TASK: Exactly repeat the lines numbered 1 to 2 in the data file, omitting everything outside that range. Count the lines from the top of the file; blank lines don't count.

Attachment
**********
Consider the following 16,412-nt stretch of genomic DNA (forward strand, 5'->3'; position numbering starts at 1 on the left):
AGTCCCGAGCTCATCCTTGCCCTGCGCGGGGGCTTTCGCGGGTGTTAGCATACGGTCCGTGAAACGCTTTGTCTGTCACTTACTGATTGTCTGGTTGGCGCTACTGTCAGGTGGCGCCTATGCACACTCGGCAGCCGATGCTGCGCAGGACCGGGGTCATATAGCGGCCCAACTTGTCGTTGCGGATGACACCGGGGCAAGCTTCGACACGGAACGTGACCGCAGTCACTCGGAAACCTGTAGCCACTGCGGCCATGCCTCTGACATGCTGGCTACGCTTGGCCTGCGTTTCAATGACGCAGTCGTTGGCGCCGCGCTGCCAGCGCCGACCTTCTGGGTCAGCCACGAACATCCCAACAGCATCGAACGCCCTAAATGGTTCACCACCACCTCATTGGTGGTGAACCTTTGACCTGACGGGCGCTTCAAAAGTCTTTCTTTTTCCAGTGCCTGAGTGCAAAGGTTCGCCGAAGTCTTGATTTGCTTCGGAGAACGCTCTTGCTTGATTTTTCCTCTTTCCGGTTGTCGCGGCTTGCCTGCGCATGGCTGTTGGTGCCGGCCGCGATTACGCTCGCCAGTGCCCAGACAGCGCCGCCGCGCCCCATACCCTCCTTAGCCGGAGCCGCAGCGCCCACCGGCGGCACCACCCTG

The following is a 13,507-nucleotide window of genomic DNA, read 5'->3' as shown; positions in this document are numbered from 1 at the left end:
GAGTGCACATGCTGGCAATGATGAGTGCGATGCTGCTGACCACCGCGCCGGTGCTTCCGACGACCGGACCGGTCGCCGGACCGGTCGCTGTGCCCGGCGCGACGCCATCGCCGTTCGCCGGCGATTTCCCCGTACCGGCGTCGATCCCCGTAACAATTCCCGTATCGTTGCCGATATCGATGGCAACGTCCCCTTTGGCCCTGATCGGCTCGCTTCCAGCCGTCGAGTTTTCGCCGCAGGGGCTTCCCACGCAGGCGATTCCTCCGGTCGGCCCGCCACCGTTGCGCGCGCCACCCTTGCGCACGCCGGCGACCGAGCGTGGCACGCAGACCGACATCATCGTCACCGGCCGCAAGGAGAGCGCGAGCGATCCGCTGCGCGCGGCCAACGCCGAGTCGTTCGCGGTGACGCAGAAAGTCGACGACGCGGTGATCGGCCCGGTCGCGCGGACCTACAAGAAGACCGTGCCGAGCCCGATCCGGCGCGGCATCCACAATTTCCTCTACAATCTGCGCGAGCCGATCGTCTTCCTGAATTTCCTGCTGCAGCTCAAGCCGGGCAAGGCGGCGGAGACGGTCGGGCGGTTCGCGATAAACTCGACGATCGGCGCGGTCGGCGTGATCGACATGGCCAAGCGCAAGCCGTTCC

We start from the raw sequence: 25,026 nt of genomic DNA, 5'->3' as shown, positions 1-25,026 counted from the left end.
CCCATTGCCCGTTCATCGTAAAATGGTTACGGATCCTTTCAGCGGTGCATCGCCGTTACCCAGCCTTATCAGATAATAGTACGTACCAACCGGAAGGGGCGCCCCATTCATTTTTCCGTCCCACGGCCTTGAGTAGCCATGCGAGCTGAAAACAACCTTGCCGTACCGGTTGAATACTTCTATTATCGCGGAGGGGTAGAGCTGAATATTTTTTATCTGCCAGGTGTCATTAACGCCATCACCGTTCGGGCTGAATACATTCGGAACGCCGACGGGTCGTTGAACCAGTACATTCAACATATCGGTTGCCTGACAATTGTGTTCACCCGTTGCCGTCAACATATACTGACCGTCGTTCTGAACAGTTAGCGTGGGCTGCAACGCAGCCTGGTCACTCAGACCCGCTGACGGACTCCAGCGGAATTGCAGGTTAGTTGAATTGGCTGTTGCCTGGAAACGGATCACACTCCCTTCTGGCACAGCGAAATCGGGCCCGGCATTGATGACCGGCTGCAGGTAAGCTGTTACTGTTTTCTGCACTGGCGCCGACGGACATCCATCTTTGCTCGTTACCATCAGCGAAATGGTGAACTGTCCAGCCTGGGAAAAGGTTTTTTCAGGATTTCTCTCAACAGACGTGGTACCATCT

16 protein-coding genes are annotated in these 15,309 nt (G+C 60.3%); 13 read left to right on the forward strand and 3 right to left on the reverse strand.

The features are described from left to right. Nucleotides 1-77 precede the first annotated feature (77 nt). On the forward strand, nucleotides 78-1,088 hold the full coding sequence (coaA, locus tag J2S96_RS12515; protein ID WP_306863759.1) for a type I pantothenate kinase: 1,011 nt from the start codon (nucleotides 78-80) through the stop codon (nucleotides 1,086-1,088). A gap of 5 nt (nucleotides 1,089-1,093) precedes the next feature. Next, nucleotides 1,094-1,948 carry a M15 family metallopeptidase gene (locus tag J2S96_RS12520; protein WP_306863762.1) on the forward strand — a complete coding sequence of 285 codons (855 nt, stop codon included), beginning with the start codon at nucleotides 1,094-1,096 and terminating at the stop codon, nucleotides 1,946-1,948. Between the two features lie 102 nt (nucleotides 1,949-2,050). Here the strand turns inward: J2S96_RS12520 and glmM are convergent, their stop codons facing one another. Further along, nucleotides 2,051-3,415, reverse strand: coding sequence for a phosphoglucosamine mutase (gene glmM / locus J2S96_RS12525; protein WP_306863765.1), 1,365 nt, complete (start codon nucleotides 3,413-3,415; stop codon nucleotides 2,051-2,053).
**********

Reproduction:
Consider the following 16,412-nt stretch of genomic DNA (forward strand, 5'->3'; position numbering starts at 1 on the left):
AGTCCCGAGCTCATCCTTGCCCTGCGCGGGGGCTTTCGCGGGTGTTAGCATACGGTCCGTGAAACGCTTTGTCTGTCACTTACTGATTGTCTGGTTGGCGCTACTGTCAGGTGGCGCCTATGCACACTCGGCAGCCGATGCTGCGCAGGACCGGGGTCATATAGCGGCCCAACTTGTCGTTGCGGATGACACCGGGGCAAGCTTCGACACGGAACGTGACCGCAGTCACTCGGAAACCTGTAGCCACTGCGGCCATGCCTCTGACATGCTGGCTACGCTTGGCCTGCGTTTCAATGACGCAGTCGTTGGCGCCGCGCTGCCAGCGCCGACCTTCTGGGTCAGCCACGAACATCCCAACAGCATCGAACGCCCTAAATGGTTCACCACCACCTCATTGGTGGTGAACCTTTGACCTGACGGGCGCTTCAAAAGTCTTTCTTTTTCCAGTGCCTGAGTGCAAAGGTTCGCCGAAGTCTTGATTTGCTTCGGAGAACGCTCTTGCTTGATTTTTCCTCTTTCCGGTTGTCGCGGCTTGCCTGCGCATGGCTGTTGGTGCCGGCCGCGATTACGCTCGCCAGTGCCCAGACAGCGCCGCCGCGCCCCATACCCTCCTTAGCCGGAGCCGCAGCGCCCACCGGCGGCACCACCCTG